UK to experience biggest economic boom since 1948, says Barclays boss

Barclays Bank’s CEO, Jes Staley, has claimed that the UK is set to experience its biggest economic boom since 1948. We take a closer look.

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It’s been a difficult year for the UK economy. It’s been constantly disrupted by repeated Covid-19 lockdowns that have forced many businesses to close. However, in recent weeks, financial institutions and economists have raised their forecasts for the UK’s economic performance. The latest is Barclays bank’s CEO, Jes Staley, who says that the UK is on the cusp of experiencing its biggest economic boom since the post-war period.

Here is everything you need to know.


UK economic boom: what does Barclays bank’s CEO predict?

The UK economy experienced its worst slump in three centuries in 2020. But according to the CEO of Barclays Bank, the country’s fortunes are about to change.

Jes Staley predicts that the UK economy will grow at its fastest rate since 1948.

He stated that his bank’s economic growth forecast for the UK in 2021 is 6.5%, the highest rate in more than 70 years.

What’s behind the expected economic boom?

Staley believes the rebound will be fuelled by the successful rollout of the Covid-19 vaccination programme, as well as the release of pent-up demand accumulated during lockdown. It’s predicted that this could result in a large consumer spending spree.

He said: “There’s tremendous pent-up demand, both with the consumer and small businesses, and we see that as a result of the vaccination programme, which has been an extraordinary success in the UK.” 

Barclays bank estimates that there’s an excess of £200 billion sitting in customers’ and companies’ bank accounts due to Covid-19 restrictions. Much of this money is likely to be spent once the economy begins to reopen, with Staley expecting the second half of 2021 to be a period of big economic growth.


What are other financial and economic stakeholders predicting?

Apart from Barclays, other industry participants have provided economic forecasts for the UK, including EY ITEM Club, an economic forecasting group, and Goldman Sachs, a US investment bank.

The EY ITEM Club has predicted that the UK’s gross domestic product (GDP) will grow by 6.8% in 2021.

Goldman Sachs has issued an even more optimistic economic forecast for the UK. The bank predicts growth of 7.8% in GDP in 2021. According to this prediction, the UK economy will grow faster than the US economy, which is expected to grow by 7.2%.

Given that the UK was the worst-affected economy among the G-7 countries, this expected turnaround is nothing short of spectacular.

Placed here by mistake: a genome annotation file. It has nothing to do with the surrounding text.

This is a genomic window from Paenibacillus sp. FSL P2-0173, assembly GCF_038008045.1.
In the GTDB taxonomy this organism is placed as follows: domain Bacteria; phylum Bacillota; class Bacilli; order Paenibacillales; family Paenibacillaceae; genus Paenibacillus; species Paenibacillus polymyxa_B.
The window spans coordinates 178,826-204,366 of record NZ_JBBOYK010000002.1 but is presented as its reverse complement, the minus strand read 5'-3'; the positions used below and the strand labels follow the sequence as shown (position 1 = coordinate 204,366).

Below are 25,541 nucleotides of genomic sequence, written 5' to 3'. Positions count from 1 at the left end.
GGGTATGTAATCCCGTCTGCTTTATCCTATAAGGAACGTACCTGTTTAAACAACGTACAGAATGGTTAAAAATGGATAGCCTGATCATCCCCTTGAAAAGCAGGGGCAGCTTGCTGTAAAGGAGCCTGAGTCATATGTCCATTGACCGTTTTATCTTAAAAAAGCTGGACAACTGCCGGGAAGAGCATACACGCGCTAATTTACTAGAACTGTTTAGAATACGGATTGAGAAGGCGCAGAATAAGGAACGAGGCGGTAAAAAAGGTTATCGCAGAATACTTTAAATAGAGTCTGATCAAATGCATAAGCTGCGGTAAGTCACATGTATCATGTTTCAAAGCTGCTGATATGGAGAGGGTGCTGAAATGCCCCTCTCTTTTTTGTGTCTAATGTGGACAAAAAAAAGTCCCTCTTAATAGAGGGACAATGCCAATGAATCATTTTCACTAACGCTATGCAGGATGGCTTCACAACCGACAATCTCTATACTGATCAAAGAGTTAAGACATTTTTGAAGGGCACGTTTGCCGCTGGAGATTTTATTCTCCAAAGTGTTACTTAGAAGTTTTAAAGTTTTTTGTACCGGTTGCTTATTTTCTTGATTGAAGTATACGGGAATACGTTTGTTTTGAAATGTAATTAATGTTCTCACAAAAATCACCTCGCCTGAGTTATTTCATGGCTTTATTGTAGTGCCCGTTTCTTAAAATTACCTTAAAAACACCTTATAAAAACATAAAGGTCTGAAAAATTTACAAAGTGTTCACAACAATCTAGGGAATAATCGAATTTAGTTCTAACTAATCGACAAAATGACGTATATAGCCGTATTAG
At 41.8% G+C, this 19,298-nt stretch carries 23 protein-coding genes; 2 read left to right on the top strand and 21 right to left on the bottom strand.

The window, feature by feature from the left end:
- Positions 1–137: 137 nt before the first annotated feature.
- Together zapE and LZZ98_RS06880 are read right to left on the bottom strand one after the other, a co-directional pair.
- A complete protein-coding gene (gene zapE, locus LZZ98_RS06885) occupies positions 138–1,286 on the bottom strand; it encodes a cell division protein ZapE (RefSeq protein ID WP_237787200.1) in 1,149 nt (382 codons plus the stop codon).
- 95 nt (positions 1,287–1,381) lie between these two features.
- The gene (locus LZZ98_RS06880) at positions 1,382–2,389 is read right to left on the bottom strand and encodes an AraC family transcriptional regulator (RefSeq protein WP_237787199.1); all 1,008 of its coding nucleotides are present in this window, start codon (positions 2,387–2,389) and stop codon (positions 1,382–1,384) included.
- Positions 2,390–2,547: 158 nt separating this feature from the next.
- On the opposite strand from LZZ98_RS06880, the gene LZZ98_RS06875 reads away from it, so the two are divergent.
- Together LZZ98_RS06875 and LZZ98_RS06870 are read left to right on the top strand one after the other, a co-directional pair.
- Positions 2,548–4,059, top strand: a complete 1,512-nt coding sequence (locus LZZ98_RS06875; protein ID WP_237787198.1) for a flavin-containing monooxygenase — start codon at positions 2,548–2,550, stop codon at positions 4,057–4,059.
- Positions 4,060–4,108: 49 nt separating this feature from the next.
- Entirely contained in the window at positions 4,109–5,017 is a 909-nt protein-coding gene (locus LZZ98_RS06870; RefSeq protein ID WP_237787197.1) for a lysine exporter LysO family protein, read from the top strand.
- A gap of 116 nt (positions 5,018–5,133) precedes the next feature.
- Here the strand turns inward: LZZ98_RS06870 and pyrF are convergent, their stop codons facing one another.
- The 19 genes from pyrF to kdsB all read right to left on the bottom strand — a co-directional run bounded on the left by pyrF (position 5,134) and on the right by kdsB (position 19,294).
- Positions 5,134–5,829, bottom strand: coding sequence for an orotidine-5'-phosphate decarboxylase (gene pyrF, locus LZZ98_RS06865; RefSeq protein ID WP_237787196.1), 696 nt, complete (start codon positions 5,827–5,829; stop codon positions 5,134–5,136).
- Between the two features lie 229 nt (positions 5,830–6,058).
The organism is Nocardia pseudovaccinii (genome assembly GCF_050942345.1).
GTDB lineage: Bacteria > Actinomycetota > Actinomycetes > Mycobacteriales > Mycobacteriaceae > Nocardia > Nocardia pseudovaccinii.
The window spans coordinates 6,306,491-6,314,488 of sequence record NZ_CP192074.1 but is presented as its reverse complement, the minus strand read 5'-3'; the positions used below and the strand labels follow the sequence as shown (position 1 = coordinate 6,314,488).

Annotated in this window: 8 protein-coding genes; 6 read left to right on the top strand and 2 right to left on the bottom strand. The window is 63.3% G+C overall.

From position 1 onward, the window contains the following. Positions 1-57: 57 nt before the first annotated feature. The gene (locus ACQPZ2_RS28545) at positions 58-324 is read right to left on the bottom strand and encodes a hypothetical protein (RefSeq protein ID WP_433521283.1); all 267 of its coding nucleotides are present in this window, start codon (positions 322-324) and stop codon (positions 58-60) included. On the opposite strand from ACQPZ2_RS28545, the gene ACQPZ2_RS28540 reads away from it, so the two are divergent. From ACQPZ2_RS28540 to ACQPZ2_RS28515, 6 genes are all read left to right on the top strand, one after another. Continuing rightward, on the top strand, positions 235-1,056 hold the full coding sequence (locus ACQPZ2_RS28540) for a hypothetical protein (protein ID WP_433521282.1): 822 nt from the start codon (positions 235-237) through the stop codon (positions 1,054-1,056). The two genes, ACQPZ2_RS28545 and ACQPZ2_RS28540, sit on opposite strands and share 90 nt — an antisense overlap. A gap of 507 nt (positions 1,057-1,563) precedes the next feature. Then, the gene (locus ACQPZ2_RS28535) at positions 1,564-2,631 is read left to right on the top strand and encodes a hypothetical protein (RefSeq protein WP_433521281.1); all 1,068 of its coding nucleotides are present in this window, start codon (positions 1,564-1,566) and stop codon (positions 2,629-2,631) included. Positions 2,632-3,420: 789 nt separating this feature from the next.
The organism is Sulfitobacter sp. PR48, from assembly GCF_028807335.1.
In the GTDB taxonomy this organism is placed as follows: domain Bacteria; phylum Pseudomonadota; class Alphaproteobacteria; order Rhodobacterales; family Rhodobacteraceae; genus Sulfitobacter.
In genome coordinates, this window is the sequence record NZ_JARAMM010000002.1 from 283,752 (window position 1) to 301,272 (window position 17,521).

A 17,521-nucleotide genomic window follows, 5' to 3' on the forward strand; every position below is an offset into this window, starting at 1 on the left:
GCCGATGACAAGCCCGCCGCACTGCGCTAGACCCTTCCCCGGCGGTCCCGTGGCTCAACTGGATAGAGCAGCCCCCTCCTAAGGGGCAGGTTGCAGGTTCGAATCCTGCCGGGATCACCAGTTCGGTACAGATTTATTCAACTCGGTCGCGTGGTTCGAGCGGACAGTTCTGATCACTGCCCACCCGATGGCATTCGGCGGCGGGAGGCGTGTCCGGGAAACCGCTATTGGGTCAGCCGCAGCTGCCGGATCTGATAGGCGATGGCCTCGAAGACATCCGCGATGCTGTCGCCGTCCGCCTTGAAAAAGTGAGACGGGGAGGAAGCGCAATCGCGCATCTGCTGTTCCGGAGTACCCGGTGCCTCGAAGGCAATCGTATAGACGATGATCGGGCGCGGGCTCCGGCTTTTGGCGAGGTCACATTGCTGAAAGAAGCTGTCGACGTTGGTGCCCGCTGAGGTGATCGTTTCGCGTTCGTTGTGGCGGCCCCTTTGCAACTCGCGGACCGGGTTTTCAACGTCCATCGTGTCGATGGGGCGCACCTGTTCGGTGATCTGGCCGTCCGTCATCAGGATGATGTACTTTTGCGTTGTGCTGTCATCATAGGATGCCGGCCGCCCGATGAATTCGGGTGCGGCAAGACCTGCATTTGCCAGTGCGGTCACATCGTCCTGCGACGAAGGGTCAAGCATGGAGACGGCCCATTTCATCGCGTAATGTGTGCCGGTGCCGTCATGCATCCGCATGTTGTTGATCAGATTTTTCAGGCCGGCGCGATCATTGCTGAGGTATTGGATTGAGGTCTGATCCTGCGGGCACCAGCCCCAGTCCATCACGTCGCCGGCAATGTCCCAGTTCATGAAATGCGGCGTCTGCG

What could an economic boom mean for your money?

Fewer job losses

If an economic boom happens, as expected, unemployment figures could be much lower than predicted. Indeed, the EY ITEM Club has revised its unemployment peak forecast for 2021 from 7% to 5%.

This, according to the EY ITEM Club, is good news as it means that the economy is less likely to lose crucial skills and capacity and should therefore even have more scope to bounce back faster.

A stronger pound

An economic boom could result in a rise in the value of sterling. Stronger sterling means cheaper prices for imported items, including food, clothing and electricals, cheaper holidays abroad, and cheaper costs at the fuel pump.

More credit and loan availability

The economic downturn has seen many creditors tighten their lending criteria. This has been especially true for riskier groups such as first-time buyers and the self-employed.

There have been fewer 0% interest credit card deals and fewer 90% and 95% mortgage deals. This could all change with an economic boom. Getting credit and mortgages might generally become easier.

Interest rates

The government has maintained interest rates at record lows of 0.1% for the past year in order to encourage spending. An economic boom could see the government decide to revise interest rates upwards.

Higher interest rates mean faster growth of the money in your savings account. However, it also means that you might have to pay higher rates of interest for loans and mortgages.

Should you invest, the value of your investment may rise or fall and your capital is at risk. Before investing, your individual circumstances should be assessed. Consider taking independent financial advice.

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